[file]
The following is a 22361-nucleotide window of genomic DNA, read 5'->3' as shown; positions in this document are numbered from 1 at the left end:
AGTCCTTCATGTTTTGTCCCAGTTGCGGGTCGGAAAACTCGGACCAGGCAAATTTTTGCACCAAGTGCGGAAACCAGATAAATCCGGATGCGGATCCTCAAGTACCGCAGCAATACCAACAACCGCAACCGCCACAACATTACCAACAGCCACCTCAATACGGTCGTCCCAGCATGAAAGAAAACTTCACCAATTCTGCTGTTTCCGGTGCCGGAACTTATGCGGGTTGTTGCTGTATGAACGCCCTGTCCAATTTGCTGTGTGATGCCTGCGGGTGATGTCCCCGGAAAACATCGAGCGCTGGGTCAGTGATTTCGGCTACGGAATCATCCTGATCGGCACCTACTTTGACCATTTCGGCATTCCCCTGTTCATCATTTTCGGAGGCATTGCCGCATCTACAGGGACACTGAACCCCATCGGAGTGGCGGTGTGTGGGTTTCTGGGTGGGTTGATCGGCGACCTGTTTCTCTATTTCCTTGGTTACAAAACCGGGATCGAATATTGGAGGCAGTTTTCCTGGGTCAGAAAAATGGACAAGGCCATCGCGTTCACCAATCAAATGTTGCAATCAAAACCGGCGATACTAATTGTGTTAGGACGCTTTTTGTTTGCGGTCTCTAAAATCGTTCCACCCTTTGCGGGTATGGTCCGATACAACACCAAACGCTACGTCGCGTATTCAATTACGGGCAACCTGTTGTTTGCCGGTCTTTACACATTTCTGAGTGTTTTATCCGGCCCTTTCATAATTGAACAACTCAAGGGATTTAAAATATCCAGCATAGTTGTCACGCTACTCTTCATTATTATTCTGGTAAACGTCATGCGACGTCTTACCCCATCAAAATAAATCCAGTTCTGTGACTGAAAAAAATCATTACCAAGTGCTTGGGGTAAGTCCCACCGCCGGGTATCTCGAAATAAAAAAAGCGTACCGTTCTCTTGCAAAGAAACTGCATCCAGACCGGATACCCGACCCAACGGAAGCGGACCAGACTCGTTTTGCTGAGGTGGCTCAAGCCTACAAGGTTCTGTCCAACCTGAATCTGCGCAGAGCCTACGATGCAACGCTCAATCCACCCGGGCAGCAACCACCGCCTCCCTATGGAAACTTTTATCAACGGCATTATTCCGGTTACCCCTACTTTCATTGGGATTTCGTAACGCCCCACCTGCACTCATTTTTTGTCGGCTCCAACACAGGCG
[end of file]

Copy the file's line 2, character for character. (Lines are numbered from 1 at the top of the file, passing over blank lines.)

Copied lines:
AGTCCTTCATGTTTTGTCCCAGTTGCGGGTCGGAAAACTCGGACCAGGCAAATTTTTGCACCAAGTGCGGAAACCAGATAAATCCGGATGCGGATCCTCAAGTACCGCAGCAATACCAACAACCGCAACCGCCACAACATTACCAACAGCCACCTCAATACGGTCGTCCCAGCATGAAAGAAAACTTCACCAATTCTGCTGTTTCCGGTGCCGGAACTTATGCGGGTTGTTGCTGTATGAACGCCCTGTCCAATTTGCTGTGTGATGCCTGCGGGTGATGTCCCCGGAAAACATCGAGCGCTGGGTCAGTGATTTCGGCTACGGAATCATCCTGATCGGCACCTACTTTGACCATTTCGGCATTCCCCTGTTCATCATTTTCGGAGGCATTGCCGCATCTACAGGGACACTGAACCCCATCGGAGTGGCGGTGTGTGGGTTTCTGGGTGGGTTGATCGGCGACCTGTTTCTCTATTTCCTTGGTTACAAAACCGGGATCGAATATTGGAGGCAGTTTTCCTGGGTCAGAAAAATGGACAAGGCCATCGCGTTCACCAATCAAATGTTGCAATCAAAACCGGCGATACTAATTGTGTTAGGACGCTTTTTGTTTGCGGTCTCTAAAATCGTTCCACCCTTTGCGGGTATGGTCCGATACAACACCAAACGCTACGTCGCGTATTCAATTACGGGCAACCTGTTGTTTGCCGGTCTTTACACATTTCTGAGTGTTTTATCCGGCCCTTTCATAATTGAACAACTCAAGGGATTTAAAATATCCAGCATAGTTGTCACGCTACTCTTCATTATTATTCTGGTAAACGTCATGCGACGTCTTACCCCATCAAAATAAATCCAGTTCTGTGACTGAAAAAAATCATTACCAAGTGCTTGGGGTAAGTCCCACCGCCGGGTATCTCGAAATAAAAAAAGCGTACCGTTCTCTTGCAAAGAAACTGCATCCAGACCGGATACCCGACCCAACGGAAGCGGACCAGACTCGTTTTGCTGAGGTGGCTCAAGCCTACAAGGTTCTGTCCAACCTGAATCTGCGCAGAGCCTACGATGCAACGCTCAATCCACCCGGGCAGCAACCACCGCCTCCCTATGGAAACTTTTATCAACGGCATTATTCCGGTTACCCCTACTTTCATTGGGATTTCGTAACGCCCCACCTGCACTCATTTTTTGTCGGCTCCAACACAGGCG